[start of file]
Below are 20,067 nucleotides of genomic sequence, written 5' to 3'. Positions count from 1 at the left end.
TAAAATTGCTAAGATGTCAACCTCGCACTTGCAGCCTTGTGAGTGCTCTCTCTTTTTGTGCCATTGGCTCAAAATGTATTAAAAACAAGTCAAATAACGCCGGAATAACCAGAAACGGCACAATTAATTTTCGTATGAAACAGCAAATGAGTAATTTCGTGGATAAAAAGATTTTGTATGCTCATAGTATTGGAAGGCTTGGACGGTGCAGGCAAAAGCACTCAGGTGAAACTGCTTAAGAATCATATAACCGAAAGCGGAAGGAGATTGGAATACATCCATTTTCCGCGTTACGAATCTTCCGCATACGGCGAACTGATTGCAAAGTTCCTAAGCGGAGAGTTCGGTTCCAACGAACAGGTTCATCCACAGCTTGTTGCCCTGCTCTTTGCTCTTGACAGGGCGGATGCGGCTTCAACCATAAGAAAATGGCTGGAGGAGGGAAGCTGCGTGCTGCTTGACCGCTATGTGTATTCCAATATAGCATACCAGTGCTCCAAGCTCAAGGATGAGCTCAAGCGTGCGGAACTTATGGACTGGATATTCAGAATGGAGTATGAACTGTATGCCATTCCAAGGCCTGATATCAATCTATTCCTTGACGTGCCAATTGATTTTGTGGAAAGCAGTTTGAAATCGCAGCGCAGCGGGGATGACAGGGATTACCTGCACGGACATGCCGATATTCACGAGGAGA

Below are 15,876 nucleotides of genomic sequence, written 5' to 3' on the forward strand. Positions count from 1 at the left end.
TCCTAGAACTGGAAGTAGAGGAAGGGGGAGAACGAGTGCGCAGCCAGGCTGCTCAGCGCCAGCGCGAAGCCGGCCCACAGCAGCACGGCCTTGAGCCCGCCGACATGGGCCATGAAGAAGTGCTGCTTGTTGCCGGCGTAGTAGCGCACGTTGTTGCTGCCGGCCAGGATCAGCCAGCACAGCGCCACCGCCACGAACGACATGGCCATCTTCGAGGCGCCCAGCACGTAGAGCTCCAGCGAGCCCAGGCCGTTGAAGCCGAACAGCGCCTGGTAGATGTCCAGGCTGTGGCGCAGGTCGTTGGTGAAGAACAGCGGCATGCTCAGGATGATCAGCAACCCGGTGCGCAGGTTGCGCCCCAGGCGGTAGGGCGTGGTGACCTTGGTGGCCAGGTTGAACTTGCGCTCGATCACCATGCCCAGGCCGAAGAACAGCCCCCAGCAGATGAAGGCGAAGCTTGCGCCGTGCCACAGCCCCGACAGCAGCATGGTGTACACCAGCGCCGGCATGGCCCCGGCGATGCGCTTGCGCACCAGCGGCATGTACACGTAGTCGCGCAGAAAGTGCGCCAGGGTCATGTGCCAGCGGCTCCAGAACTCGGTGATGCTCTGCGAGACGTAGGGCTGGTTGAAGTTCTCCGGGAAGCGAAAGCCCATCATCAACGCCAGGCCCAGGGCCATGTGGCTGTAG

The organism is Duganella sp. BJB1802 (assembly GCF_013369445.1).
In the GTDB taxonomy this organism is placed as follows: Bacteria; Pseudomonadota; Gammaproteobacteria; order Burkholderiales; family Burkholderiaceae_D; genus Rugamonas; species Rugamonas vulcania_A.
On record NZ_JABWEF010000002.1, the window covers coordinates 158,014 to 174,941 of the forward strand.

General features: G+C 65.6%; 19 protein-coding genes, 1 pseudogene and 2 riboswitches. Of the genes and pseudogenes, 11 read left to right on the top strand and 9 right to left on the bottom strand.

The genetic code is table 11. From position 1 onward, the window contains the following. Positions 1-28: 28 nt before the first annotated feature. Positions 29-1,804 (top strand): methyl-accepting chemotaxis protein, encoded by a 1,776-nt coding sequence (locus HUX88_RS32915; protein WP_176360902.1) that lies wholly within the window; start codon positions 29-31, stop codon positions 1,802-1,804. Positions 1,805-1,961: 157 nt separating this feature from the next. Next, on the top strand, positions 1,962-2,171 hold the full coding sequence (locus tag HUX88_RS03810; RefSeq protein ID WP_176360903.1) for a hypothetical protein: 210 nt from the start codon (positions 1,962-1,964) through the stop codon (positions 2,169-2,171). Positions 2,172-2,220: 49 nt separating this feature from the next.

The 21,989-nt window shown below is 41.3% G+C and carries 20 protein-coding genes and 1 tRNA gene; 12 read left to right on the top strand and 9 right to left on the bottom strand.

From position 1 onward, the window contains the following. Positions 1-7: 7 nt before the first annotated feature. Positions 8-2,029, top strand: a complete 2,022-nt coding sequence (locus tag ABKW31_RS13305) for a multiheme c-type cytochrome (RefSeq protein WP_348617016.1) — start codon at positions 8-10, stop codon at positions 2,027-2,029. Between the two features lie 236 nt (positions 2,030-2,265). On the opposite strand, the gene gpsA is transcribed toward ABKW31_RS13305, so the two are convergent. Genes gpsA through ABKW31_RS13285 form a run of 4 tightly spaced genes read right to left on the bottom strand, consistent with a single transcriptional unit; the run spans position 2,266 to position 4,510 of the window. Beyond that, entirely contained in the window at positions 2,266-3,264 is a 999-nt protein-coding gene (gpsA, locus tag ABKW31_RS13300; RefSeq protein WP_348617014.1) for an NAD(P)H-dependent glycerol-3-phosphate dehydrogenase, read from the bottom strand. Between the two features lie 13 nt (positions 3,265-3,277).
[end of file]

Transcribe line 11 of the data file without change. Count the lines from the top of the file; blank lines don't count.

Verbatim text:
From position 1 onward, the window contains the following. Positions 1-7: 7 nt before the first annotated feature. Positions 8-2,029, top strand: a complete 2,022-nt coding sequence (locus tag ABKW31_RS13305) for a multiheme c-type cytochrome (RefSeq protein WP_348617016.1) — start codon at positions 8-10, stop codon at positions 2,027-2,029. Between the two features lie 236 nt (positions 2,030-2,265). On the opposite strand, the gene gpsA is transcribed toward ABKW31_RS13305, so the two are convergent. Genes gpsA through ABKW31_RS13285 form a run of 4 tightly spaced genes read right to left on the bottom strand, consistent with a single transcriptional unit; the run spans position 2,266 to position 4,510 of the window. Beyond that, entirely contained in the window at positions 2,266-3,264 is a 999-nt protein-coding gene (gpsA, locus tag ABKW31_RS13300; RefSeq protein WP_348617014.1) for an NAD(P)H-dependent glycerol-3-phosphate dehydrogenase, read from the bottom strand. Between the two features lie 13 nt (positions 3,265-3,277).